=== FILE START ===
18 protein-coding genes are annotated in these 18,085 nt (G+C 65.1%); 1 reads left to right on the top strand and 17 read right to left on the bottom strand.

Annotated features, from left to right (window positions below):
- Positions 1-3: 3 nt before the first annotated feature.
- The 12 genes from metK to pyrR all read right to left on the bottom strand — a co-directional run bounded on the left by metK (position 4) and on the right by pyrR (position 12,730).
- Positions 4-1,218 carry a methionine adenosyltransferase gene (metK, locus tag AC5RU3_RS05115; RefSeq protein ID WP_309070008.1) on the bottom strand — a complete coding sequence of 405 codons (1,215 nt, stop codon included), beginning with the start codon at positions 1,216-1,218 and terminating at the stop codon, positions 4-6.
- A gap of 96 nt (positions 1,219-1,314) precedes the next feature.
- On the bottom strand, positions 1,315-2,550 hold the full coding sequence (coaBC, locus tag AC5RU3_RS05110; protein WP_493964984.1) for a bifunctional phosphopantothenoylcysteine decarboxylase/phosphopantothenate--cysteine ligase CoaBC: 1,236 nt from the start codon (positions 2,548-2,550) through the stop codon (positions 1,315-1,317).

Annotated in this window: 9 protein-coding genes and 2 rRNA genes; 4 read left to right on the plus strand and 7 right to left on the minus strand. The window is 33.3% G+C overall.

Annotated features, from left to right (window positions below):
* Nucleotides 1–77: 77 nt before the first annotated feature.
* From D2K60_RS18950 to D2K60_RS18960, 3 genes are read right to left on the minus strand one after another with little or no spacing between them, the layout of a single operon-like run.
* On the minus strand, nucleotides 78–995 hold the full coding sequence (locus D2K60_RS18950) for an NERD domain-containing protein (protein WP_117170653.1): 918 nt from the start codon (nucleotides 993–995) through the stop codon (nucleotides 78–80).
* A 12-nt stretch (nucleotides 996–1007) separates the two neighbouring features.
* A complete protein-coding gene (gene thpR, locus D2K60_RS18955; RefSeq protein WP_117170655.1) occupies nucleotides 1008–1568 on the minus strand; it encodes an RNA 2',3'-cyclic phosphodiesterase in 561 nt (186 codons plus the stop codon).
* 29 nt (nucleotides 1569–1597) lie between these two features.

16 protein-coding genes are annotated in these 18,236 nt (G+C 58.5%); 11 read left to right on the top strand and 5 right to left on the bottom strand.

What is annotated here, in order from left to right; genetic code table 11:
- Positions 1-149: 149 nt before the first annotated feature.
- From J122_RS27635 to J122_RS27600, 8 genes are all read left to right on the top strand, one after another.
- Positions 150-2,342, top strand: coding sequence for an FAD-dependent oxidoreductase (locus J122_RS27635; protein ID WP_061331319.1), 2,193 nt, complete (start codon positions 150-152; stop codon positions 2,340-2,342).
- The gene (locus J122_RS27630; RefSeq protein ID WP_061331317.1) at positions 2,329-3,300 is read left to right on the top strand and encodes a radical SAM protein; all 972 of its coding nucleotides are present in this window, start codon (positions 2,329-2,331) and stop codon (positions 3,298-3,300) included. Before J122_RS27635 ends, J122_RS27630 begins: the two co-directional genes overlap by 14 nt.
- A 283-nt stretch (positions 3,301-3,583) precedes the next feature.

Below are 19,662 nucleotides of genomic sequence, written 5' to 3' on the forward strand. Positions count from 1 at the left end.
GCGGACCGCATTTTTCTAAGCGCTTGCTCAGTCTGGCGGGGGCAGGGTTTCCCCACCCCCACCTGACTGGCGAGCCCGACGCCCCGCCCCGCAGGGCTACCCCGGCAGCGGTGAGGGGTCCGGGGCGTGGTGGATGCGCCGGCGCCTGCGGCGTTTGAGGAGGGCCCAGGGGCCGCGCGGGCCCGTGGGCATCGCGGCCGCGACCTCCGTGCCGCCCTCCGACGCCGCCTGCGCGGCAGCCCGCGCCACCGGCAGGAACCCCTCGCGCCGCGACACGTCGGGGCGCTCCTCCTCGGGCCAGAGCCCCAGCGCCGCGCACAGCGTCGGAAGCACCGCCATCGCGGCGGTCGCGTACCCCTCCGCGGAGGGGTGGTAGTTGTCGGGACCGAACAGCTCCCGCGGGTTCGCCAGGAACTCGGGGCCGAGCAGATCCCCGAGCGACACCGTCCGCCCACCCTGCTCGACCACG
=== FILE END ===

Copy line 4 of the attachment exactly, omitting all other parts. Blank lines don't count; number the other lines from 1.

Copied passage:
- The 12 genes from metK to pyrR all read right to left on the bottom strand — a co-directional run bounded on the left by metK (position 4) and on the right by pyrR (position 12,730).